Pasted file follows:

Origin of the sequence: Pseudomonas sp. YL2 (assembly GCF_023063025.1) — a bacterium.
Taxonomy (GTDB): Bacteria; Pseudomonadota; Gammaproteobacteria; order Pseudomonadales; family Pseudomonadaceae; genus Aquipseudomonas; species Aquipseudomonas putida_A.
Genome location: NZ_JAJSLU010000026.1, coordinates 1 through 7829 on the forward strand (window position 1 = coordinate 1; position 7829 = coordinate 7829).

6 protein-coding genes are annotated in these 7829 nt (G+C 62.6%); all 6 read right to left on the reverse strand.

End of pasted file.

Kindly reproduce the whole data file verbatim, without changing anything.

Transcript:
Origin of the sequence: Pseudomonas sp. YL2 (assembly GCF_023063025.1) — a bacterium.
Taxonomy (GTDB): Bacteria; Pseudomonadota; Gammaproteobacteria; order Pseudomonadales; family Pseudomonadaceae; genus Aquipseudomonas; species Aquipseudomonas putida_A.
Genome location: NZ_JAJSLU010000026.1, coordinates 1 through 7829 on the forward strand (window position 1 = coordinate 1; position 7829 = coordinate 7829).

6 protein-coding genes are annotated in these 7829 nt (G+C 62.6%); all 6 read right to left on the reverse strand.